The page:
The Consumer Sentiment Index is similar to the Consumer Confidence Index in that they both measure consumer attitudes and offer insight into consumer spending.

The "predicted" figure is what economists were expecting, while the "actual" is the true or real figure.

The previous Consumer Sentiment reading was 91.7.

Click here to view the full University of Michigan report.

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Thursday, March 17, 2016

Index of Leading Economic Indicators for February 2016

The Conference Board® release its Index of Leading Economic Indicators for February 2016 this morning:

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Index for February: 123.2 (The baseline 100 score is associated with 2010 data.)

Predicted: +0.2%
Actual: +0.1%

Last month (revised): -0.2%

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The yellow-highlighted percentage represents the month-to-month change for the index.  The "predicted" figure is what economists were expecting, while the "actual" is the true or real figure.

The Leading Economic Indicators Index is a composite of 10 of the nation's economic data releases that's put together by The Conference Board. Statistically, the components listed below have shown a significant increase or decrease before national economic upturns or downturns:

  1. The Standard + Poor's 500 Index

  2. Average weekly claims for unemployment insurance

  3. Building permits for new private housing

  4. The interest rate spread between the yield on the benchmark 10-Year Treasury Note and Federal Funds

  5. ISM® Index of New Orders

  6. Manufacturer's new orders for consumer goods or materials

  7. Manufacturers' new orders, nondefense capital goods excluding aircraft orders

  8. Average weekly manufacturing hours

  9. Average consumer expectations for business conditions

  10. Leading Credit Index™

Click here to view the full Conference Board report.

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Philadelphia Fed Business Outlook Survey for March 2016

Earlier today, the Federal Reserve Bank of Philadelphia released its diffuse index of current manufacturing conditions for this month (March 2016):

Predicted: -1.4
Actual: +12.4

The "actual" figure above is an index of current manufacturing conditions within the Federal Reserve's Third District, which includes eastern Pennsylvania, all of Delaware and the southern half of New Jersey. Any figure below zero implies that manufacturing in the region is contracting, and vice versa.

The "predicted" figure is what economists were expecting, while the "actual" is the true or real figure.

Click here to view the full Philadelphia Fed report.

  • Last month, the actual figure was -2.8.

For a national perspective of manufacturing conditions, check out the Institute of Supply Management's Purchasing Manager's Index (PMI).

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New Unemployment Insurance Claims for The Week of March 12, 2016

Earlier today, the Labor Department released its weekly report on New Jobless Insurance Claims for the week that ended on March 12, 2016:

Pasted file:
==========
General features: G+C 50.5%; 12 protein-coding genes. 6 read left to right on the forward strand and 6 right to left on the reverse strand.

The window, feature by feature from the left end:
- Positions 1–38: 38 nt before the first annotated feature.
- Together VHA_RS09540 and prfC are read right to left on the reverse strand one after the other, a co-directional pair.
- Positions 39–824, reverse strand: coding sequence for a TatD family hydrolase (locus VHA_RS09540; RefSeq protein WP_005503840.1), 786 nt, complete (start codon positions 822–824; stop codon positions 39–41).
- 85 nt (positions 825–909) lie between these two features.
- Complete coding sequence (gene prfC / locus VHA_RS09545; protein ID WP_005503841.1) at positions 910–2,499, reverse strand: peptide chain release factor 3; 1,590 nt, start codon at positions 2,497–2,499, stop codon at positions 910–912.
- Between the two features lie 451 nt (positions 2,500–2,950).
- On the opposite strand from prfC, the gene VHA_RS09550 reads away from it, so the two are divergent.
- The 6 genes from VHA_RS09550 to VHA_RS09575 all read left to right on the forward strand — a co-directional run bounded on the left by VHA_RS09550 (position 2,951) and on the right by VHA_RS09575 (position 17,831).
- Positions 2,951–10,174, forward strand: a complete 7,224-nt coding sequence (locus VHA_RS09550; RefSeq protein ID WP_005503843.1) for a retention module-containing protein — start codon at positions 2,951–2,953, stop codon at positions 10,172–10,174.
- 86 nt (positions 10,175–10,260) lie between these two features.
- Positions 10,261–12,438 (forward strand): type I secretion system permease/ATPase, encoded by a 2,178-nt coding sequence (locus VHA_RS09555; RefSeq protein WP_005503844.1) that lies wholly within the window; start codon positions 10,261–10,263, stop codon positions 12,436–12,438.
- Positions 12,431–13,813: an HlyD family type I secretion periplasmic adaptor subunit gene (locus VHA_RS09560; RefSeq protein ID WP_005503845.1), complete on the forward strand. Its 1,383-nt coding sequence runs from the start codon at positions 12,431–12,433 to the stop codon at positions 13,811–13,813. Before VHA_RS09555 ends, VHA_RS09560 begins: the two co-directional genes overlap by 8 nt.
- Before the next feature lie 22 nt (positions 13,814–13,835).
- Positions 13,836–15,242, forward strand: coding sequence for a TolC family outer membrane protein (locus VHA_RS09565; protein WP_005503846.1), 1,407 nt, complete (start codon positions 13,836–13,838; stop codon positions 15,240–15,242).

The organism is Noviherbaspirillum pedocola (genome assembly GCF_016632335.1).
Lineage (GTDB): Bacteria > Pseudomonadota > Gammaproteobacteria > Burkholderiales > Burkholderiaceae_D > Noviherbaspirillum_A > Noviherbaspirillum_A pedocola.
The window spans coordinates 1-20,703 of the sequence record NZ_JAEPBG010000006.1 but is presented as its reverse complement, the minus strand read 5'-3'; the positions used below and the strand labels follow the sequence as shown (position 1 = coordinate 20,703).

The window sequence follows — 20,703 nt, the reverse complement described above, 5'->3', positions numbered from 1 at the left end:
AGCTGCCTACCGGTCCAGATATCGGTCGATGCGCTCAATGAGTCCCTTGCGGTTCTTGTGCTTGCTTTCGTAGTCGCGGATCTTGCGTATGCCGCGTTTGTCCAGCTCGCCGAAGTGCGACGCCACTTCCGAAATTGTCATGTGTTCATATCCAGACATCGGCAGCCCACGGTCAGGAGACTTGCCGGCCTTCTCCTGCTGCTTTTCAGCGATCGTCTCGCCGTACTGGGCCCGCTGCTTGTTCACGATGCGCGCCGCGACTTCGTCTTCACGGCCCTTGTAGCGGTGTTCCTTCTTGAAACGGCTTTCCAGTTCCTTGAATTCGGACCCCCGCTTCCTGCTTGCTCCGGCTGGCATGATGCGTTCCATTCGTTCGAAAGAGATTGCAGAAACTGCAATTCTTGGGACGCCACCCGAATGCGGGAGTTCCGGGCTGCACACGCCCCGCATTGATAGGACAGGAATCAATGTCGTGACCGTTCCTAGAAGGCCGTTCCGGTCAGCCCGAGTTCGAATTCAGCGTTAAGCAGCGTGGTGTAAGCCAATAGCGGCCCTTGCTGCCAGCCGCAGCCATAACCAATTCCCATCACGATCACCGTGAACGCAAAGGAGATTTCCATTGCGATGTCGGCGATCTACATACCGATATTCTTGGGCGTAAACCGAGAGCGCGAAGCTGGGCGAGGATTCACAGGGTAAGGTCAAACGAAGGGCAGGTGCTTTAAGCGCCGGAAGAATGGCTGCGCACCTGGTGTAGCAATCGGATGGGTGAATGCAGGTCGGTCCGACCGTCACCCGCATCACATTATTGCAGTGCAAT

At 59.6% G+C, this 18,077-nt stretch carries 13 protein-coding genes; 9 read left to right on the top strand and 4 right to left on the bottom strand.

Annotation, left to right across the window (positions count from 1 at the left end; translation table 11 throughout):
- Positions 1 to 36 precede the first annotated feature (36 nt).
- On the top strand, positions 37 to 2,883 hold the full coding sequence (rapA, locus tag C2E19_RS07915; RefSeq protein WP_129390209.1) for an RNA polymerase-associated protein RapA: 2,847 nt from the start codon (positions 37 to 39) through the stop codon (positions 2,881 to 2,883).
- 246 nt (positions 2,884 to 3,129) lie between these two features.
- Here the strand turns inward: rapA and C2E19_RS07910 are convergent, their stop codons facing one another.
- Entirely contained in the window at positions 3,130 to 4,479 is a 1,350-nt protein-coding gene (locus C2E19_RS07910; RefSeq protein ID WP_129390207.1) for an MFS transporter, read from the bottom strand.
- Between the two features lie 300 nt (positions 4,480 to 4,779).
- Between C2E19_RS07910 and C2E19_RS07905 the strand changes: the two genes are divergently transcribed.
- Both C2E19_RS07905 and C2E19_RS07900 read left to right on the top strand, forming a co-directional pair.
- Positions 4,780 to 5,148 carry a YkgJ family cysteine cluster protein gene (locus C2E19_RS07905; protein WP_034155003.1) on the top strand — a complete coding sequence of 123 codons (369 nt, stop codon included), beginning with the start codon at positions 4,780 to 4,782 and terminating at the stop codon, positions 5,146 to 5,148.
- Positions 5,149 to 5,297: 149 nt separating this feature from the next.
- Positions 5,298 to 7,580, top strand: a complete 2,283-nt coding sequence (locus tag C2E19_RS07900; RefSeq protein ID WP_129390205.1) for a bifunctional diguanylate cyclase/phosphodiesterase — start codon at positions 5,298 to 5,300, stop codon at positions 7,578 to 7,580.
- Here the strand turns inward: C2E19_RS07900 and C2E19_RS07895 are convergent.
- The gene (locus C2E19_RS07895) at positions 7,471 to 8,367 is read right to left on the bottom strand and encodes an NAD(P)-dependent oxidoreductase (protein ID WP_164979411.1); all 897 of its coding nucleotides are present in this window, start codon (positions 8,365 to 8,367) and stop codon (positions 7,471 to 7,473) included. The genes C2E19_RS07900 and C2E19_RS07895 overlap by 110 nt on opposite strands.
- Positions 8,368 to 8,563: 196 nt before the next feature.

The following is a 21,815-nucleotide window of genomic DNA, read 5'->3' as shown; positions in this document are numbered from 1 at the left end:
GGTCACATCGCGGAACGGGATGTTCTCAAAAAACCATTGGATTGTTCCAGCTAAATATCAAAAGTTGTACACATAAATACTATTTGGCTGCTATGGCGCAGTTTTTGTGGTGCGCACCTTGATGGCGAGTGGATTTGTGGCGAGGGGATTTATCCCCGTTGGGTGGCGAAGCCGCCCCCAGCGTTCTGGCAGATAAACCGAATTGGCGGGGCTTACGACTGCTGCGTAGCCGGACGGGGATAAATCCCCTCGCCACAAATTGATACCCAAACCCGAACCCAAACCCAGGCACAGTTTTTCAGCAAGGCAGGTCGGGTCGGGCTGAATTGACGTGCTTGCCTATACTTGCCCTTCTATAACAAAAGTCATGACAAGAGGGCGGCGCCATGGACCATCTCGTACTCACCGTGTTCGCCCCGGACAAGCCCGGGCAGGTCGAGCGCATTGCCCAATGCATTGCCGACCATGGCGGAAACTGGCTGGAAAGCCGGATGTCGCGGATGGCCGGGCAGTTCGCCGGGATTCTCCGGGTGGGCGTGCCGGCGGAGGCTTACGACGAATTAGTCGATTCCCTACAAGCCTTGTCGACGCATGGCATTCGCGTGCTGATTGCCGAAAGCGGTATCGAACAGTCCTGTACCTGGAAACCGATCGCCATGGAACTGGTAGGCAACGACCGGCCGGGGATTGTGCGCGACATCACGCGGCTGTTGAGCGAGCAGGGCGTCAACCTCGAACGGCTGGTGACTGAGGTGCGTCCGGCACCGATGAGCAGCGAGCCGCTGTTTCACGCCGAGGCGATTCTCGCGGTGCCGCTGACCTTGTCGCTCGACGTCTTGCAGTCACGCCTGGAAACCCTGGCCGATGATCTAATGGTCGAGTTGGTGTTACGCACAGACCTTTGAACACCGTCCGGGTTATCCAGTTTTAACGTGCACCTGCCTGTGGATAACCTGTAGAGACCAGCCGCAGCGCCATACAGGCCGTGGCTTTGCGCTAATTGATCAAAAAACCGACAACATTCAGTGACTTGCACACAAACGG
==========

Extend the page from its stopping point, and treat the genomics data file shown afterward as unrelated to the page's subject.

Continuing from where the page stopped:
Predicted: 270,000
Actual: 265,000

The highlighted figure represents the number of first-time claims for unemployment benefits for the entire United States. The "predicted" figure is what economists were expecting, while the "actual" is the true or real figure.

Last Week: 258,000 (revised.)

Click here to view the full Labor Department report.

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Wednesday, March 16, 2016

Crude Oil Inventories Report for Week of March 11, 2016

The U.S. Crude Oil Inventories report for the week that ended on March 11, 2016 was released this morning:

Weekly Change: +1,300,000 Barrels

Yearly Change: +64,700,000 Barrels

Current U.S. Crude Oil Stocks: 523,200,000 Barrels

Diminishing crude oil inventories often translates to higher crude oil prices (and vice versa), but not always.

The report is produced by the U.S. Energy Information Administration (EIA).

Click here for the full Week in Petroleum report.

Click here for weekly crude oil prices.

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Industrial Production for February 2016

The Industrial Production numbers for February 2016 were released by the Federal Reserve this morning:

Industrial Production:
Predicted: -0.2%
Actual: -0.5%

Manufacturing:
Predicted: 0.0%
Actual: +0.2%

The above numbers (highlighted) represent the month-to-month change in manufacturing, and physical output from mining operations, utility plants and factories for the entire United States.

Capacity Utilization Rate:
Predicted: 76.9%
Actual: 76.7

The Capacity Utilization Rate represents the use of available resources at mining operations, utility plants and factories for the entire United States last month.

The "predicted" figures are what economists were expecting, while the "actual" is the true or real figure.

Click here to view the full Federal Reserve report.

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Housing Starts During February 2016

The U.S. Commerce Department this morning released the Housing Starts report for February 2016:

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Housing Starts:
Predicted: 1,146,000
Actual: 1,178,000

Change From Previous Month: +5.2%
Change From One Year Ago: +30.9%

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Building Permits: